This is the fifth and final piece in a series of reports from the 2012 Canadian National Exhibition.
In my first report from this year’s CNE, I quoted Vincent Massey’s opinion from 1952 that the CNE tells the story of Canadian achievement more graphically than any book, and I expressed some puzzlement about what kind of story the CNE is telling today. After exploring the fair end to end, I can’t say I’m any less puzzled. The opening ceremony’s War of 1812 nationalism still seems wildly out of place and weirdly tacked on to an event that is otherwise not trying to tell any kind of story or make much of a statement.
The heart of the problem is that the Canadian National Exhibition is not really an exhibition anymore. Most people go for the rides and the food, the concerts, the air show, maybe the discount shopping, but the exhibits are hardly a big draw. The CNE Archives always puts on a smart and popular exhibit about the history of the fair (this year the theme was the CNE’s military tradition), but it’s the exception that proves the rule, and its high quality only makes you conscious of how few other exhibits there are to see. A lot of the best exhibition buildings on the grounds—the Automotive Building at the east end, most of the beautiful old buildings at the west end—aren’t even used by the CNE because they’ve been renovated and leased out for private uses.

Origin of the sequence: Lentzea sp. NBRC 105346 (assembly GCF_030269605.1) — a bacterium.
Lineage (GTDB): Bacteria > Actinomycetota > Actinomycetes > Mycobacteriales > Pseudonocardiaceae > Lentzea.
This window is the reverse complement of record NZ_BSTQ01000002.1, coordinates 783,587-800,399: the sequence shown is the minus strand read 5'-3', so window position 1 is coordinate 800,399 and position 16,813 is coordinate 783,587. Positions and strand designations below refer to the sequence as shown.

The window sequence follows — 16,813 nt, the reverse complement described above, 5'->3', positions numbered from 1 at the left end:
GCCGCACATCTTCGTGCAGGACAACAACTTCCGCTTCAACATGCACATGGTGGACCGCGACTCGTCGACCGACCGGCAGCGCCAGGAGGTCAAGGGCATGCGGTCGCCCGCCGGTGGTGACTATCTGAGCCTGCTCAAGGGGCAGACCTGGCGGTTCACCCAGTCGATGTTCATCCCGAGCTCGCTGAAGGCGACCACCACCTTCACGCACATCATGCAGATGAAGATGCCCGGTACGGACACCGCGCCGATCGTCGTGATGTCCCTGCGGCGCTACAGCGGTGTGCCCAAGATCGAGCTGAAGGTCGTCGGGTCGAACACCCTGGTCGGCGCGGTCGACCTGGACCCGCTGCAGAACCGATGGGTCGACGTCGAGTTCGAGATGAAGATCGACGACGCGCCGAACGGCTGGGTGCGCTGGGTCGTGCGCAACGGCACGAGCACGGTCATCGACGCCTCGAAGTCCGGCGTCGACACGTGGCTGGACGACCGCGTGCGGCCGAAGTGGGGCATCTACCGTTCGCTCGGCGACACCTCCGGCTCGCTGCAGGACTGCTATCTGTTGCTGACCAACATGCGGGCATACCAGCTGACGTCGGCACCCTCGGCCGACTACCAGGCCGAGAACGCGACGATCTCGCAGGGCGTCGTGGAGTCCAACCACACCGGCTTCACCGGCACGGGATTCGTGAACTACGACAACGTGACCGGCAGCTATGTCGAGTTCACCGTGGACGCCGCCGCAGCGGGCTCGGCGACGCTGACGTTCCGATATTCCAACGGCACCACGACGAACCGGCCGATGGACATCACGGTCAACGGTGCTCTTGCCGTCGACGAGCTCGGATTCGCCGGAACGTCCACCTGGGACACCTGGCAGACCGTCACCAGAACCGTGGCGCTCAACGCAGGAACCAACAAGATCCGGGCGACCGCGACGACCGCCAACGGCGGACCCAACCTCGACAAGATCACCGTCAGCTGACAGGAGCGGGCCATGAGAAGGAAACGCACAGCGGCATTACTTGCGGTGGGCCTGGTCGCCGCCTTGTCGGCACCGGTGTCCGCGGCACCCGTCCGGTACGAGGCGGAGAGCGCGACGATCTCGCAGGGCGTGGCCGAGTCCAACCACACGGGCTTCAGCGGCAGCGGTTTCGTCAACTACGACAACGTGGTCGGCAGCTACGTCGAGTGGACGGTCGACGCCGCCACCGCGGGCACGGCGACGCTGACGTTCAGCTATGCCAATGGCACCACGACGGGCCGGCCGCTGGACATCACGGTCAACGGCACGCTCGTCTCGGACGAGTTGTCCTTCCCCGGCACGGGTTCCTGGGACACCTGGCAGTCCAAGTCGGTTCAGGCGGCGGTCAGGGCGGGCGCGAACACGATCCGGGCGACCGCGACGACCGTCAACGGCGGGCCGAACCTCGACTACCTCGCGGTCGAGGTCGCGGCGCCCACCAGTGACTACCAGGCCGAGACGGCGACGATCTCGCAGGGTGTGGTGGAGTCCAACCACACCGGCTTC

This is not entirely the CNE’s fault, of course. Exhibitions everywhere have shrunk, and they no longer perform the world-revealing role they once did. Nevertheless, it seems like the CNE is missing out on a lot of opportunities. The museum renovations and renewals of the past few years have engaged and excited Torontonians, and the rather astonishing success of Nuit Blanche proves that there can be a mass audience for cultural events that combine the fun and the serious. It has to make you wonder whether the CNE couldn’t be doing more to reclaim its status as a major cultural event.
In part, the CNE suffers from Toronto’s persistent difficulty with appreciating its own history. By contrast, New York’s Coney Island, a site that shares some similarities with the CNE, has benefited from the efforts of a non-profit organization called Coney Island USA that is devoted to keeping carnival cultural traditions alive. Among other things, they have a fun little museum of Coney Island history, a sideshow, and the crazy Mermaid Parade. They also have a fundraising gift shop that sells books, DVDs, and Coney Island–themed merchandise. With a little bit of imagination, the CNE could be doing similar things with its own traditions. (Imagine, for example, a museum of midway and carnival history in one of those old buildings at the eastern end of the grounds.)
In any event, there could soon be big changes happening at the CNE, one way or another. After more than 130 years of being financially and organizationally bound up with the City of Toronto, next year the CNE will be cut loose to become an independent entity that will sink or swim on its own. At the same time, Exhibition Place is changing in ways that will certainly have an effect on the CNE: construction is about to start on a high-rise hotel; there are plans on the books for an expansion of the trade centre complex; and a casino is still possible. And of course there’s Ontario Place next door, which is about to undergo some sort of wholesale transformation. Amid all this change, let’s hope some thought is given to the CNE’s legacy as an exhibition, and to creative ways that that legacy could be preserved and reinvigorated.